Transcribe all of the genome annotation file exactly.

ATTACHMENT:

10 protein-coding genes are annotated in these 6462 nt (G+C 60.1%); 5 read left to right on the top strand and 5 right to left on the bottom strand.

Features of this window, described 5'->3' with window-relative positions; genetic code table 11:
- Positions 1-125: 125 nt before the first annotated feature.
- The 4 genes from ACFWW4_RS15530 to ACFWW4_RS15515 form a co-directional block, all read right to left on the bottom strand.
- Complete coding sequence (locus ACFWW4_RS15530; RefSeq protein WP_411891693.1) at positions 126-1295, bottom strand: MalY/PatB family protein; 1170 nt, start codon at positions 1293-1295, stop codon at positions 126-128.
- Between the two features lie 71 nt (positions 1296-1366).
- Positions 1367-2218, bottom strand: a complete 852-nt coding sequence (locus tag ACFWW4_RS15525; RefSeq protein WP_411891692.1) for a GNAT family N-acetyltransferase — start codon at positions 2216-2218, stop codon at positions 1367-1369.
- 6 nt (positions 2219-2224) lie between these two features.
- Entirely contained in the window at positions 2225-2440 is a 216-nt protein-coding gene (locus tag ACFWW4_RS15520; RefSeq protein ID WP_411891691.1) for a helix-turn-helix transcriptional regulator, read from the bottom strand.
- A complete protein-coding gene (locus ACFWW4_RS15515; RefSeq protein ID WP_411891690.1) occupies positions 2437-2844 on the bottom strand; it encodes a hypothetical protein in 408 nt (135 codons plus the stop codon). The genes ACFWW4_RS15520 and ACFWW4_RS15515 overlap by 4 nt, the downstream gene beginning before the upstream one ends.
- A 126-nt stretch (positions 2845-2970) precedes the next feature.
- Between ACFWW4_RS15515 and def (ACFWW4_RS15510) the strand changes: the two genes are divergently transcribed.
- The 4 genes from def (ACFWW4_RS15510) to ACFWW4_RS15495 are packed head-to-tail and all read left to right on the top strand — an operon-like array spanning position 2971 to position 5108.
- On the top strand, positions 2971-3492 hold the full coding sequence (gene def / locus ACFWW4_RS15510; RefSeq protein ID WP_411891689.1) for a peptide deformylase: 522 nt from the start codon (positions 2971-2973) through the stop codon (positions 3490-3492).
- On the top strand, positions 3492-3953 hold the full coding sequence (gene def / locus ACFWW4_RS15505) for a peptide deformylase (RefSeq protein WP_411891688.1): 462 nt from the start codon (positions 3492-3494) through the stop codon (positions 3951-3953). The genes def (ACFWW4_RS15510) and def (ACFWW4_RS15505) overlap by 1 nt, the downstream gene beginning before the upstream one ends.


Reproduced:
10 protein-coding genes are annotated in these 6462 nt (G+C 60.1%); 5 read left to right on the top strand and 5 right to left on the bottom strand.

Features of this window, described 5'->3' with window-relative positions; genetic code table 11:
- Positions 1-125: 125 nt before the first annotated feature.
- The 4 genes from ACFWW4_RS15530 to ACFWW4_RS15515 form a co-directional block, all read right to left on the bottom strand.
- Complete coding sequence (locus ACFWW4_RS15530; RefSeq protein WP_411891693.1) at positions 126-1295, bottom strand: MalY/PatB family protein; 1170 nt, start codon at positions 1293-1295, stop codon at positions 126-128.
- Between the two features lie 71 nt (positions 1296-1366).
- Positions 1367-2218, bottom strand: a complete 852-nt coding sequence (locus tag ACFWW4_RS15525; RefSeq protein WP_411891692.1) for a GNAT family N-acetyltransferase — start codon at positions 2216-2218, stop codon at positions 1367-1369.
- 6 nt (positions 2219-2224) lie between these two features.
- Entirely contained in the window at positions 2225-2440 is a 216-nt protein-coding gene (locus tag ACFWW4_RS15520; RefSeq protein ID WP_411891691.1) for a helix-turn-helix transcriptional regulator, read from the bottom strand.
- A complete protein-coding gene (locus ACFWW4_RS15515; RefSeq protein ID WP_411891690.1) occupies positions 2437-2844 on the bottom strand; it encodes a hypothetical protein in 408 nt (135 codons plus the stop codon). The genes ACFWW4_RS15520 and ACFWW4_RS15515 overlap by 4 nt, the downstream gene beginning before the upstream one ends.
- A 126-nt stretch (positions 2845-2970) precedes the next feature.
- Between ACFWW4_RS15515 and def (ACFWW4_RS15510) the strand changes: the two genes are divergently transcribed.
- The 4 genes from def (ACFWW4_RS15510) to ACFWW4_RS15495 are packed head-to-tail and all read left to right on the top strand — an operon-like array spanning position 2971 to position 5108.
- On the top strand, positions 2971-3492 hold the full coding sequence (gene def / locus ACFWW4_RS15510; RefSeq protein ID WP_411891689.1) for a peptide deformylase: 522 nt from the start codon (positions 2971-2973) through the stop codon (positions 3490-3492).
- On the top strand, positions 3492-3953 hold the full coding sequence (gene def / locus ACFWW4_RS15505) for a peptide deformylase (RefSeq protein WP_411891688.1): 462 nt from the start codon (positions 3492-3494) through the stop codon (positions 3951-3953). The genes def (ACFWW4_RS15510) and def (ACFWW4_RS15505) overlap by 1 nt, the downstream gene beginning before the upstream one ends.